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How and when children learn the words to express emotions


In language development, children first learn vocabulary related to people, objects and actions, but as they grow older they incorporate more complex and abstract terms called mentalistic terms, that is, words to express feelings, thoughts and ideas.How and when do children learn the words to express emotions?

They are words we use to talk about people's feelings, thoughts, ideas, and perspectives. They are used to talk about what is happening in someone's mind. There are many words to describe what people feel and think:

- Words to talk about what people want, for example, the verbs want, desire, expect, prefer, desire or need.

- Words to describe how people feel physically: hunger, tiredness, illness, tranquility, exhaustion, pain, fatigue, fullness, heat or cold.

- Words that describe what the senses notice: hear, see, smell, feel or taste.

- Words to talk about emotions. Fear, surprise, enjoy, happy, pleasant, unpleasant, sad, happy, ashamed, fearful or angry.

- Words to talk about other people's thoughts, beliefs and judgments, like believe, think, know, guess, remember, understand, forget, good, bad, naughty, funny, annoying, unfriendly or pleasant.

Why is it so important for children to incorporate these terms into their language and what can it contribute to them in their lives, in their contact with others and in their future? What can you serve them for and how can they benefit?

- To develop the cognitive ability of 'Theory of mind'
That children can understand and use words to express feelings and thoughts is essential for the development of the 'Theory of mind', which implies understanding that other people have thoughts and feelings different from ours.

The Theory of mind It is a complex cognitive ability that allows a person to attribute mental states to himself and others, it allows to infer beliefs, desires, feelings, thoughts and in this way to interpret, explain or understand his own behavior and that of others, as well as predict them and control them.

- To develop conversation skills
When children can talk about their own thoughts and feelings and begin to understand and infer what is happening in someone else's mind, conversations are longer, can be held longer, and are linguistically richer . If a child can express feelings and expose their thoughts, they can be understood by other people, facilitating dialogue and interaction.

- To understand stories, stories and movies
That children understand and use vocabulary related to thoughts and feelings gives them tools to get in tune with what the characters in a story or movie feel and think, they can infer actions and motivations of the characters and use this information to communicate and interact with other children and adults.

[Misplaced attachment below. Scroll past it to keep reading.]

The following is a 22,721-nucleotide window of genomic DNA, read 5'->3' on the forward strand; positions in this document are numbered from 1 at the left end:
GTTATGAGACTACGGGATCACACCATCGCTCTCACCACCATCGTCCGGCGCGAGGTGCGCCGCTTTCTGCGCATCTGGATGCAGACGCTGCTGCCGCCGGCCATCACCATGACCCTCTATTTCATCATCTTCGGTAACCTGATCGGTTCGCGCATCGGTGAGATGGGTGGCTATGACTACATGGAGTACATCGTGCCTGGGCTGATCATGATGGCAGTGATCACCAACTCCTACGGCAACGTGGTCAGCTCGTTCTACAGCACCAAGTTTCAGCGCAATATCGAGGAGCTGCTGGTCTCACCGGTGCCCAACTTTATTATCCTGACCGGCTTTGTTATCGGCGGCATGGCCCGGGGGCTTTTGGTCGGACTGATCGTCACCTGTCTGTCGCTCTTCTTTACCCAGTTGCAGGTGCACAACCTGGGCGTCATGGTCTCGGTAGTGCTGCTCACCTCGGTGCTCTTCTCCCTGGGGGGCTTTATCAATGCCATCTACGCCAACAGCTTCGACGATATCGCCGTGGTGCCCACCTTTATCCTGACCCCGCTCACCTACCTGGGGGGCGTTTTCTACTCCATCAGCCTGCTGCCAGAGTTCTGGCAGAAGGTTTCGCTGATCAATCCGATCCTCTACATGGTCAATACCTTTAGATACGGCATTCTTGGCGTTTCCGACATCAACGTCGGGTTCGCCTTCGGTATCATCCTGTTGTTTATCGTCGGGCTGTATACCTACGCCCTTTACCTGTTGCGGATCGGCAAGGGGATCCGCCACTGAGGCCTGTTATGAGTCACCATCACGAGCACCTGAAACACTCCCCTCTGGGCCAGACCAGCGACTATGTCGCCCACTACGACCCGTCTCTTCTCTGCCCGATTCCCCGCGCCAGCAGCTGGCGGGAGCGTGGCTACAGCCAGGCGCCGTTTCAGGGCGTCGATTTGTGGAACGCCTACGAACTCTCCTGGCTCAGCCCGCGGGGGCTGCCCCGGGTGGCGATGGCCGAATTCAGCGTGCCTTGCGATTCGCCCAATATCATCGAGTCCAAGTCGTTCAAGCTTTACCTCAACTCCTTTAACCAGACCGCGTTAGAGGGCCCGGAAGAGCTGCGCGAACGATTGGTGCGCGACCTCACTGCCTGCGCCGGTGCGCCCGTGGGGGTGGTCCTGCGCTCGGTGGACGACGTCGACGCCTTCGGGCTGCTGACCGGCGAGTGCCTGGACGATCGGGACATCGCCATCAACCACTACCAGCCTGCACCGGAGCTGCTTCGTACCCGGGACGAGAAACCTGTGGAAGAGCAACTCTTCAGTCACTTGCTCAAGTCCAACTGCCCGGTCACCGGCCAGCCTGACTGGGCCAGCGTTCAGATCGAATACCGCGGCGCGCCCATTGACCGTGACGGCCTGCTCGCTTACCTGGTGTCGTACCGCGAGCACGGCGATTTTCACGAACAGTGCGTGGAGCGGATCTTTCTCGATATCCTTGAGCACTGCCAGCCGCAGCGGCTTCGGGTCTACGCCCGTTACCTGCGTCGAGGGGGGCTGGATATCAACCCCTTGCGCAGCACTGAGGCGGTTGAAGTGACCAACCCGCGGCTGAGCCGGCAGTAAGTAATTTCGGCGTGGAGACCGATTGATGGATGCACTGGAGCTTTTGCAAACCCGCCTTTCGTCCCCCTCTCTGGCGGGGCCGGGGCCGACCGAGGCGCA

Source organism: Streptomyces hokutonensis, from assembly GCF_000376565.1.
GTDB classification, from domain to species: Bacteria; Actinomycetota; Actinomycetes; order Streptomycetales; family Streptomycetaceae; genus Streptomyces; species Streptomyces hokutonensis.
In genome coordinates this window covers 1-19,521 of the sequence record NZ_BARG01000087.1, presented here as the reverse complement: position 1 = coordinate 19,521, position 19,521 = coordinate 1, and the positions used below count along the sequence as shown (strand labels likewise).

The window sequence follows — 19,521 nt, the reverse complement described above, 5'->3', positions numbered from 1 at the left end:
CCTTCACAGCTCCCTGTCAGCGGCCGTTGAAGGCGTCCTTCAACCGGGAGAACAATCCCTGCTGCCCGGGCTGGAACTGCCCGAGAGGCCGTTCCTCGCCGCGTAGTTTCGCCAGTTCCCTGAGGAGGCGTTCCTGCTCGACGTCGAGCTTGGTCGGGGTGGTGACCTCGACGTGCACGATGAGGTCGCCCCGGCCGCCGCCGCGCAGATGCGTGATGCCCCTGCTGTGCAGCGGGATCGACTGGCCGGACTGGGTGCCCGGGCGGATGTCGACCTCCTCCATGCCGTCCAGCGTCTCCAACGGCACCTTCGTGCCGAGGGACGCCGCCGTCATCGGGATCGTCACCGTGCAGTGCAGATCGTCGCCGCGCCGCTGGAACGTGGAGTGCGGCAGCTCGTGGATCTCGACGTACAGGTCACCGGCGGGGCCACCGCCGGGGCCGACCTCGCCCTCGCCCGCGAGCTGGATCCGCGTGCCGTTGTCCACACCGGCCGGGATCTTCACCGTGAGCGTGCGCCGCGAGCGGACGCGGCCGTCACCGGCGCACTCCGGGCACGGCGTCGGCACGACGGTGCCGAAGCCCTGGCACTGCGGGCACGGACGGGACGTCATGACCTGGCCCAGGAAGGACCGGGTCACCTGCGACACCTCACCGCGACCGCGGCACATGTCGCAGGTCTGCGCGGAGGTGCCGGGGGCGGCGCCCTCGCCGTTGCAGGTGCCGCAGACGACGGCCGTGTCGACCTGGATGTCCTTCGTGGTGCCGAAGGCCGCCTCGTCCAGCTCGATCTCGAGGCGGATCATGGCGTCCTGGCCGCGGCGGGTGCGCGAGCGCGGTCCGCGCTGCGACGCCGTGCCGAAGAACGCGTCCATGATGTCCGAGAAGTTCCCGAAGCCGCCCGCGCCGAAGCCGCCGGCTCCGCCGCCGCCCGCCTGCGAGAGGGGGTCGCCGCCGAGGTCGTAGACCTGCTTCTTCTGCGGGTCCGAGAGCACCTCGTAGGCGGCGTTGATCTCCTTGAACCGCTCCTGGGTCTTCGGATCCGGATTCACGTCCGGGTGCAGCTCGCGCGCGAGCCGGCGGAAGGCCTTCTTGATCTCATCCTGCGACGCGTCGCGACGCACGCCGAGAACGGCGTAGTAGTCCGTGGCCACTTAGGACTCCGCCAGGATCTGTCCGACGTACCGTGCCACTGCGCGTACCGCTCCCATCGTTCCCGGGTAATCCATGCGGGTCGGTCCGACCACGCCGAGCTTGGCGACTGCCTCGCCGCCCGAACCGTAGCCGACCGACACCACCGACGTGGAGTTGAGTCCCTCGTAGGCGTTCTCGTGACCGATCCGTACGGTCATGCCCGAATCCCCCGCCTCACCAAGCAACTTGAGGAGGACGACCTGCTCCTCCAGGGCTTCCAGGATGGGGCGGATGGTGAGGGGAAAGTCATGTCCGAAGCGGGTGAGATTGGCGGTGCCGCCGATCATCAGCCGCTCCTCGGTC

- To learn to self-regulate and anticipate
That children can understand and express thoughts and feelings helps them learn ways to manage their emotions, predict and infer actions of other people, understand and anticipate situations, allowing greater control of their impulses and self-regulation.

Around the age of 2, the child begins to use words to express his wants and needs. They are very egocentric and the language accompanies this egocentricity, for example, 'I want a cookie'; to express what they see: 'I see puppy'; to express what they feel physically 'I'm hungry'. And, little by little, they talk about what happens in other people's minds, like 'Sad girl', when a girl is seen crying or in anguish.

At 3 years of age they begin to use words such as think, know or guess. A characteristic phrase of this age is 'I know', referring to themselves. Gradually they incorporate more words to express feelings and physical sensations, such as happy, angry, tired, bored ...

Between 4 and 5 years they begin to refine their understanding and use of words. They incorporate new words about people's thoughts, beliefs, and judgments: believe, forget, remember, need.

Understanding and using terms to describe thoughts and feelings takes a long time, even after age 8 they still incorporate more complex terms.

And now that we know how important it is for children to incorporate these words into their vocabulary, it's time to work at home. Here you have a series of activities that you can do as a family.

- Talk about your child's thoughts and feelings
Take advantage of everyday situations and events to incorporate these words. Example: If the child went to his grandparents' house and is very excited, you can say: 'You really liked going to the grandparents' house, right? I think it was a lot of fun. ' In this way you will be helping him to express what he feels and thinks.

- Tell him what you feel and think
If you are very tired because they walked a lot, you can accompany with the body attitude and gesture of exhaustion and say: 'Uff, I'm very tired, we walk a lot'. If the child is eating something that he likes a lot, you can look at it and say: 'I see you love that cookie, I love chocolate.' You will help him to understand wishes and preferences of other people.

- Look at books together
If in a book there is a child with an angry face, you can make a comment like: 'I think he got angry because they don't let him go out to the park, what do you think? Why is he so angry? ' You can also comment: 'I think it's going to rain because the clouds are black. What do you think?'. This way you will have to do the exercise of inferring behaviors and feelings of other people and you will learn to use mentalistic terms such as believe and think.

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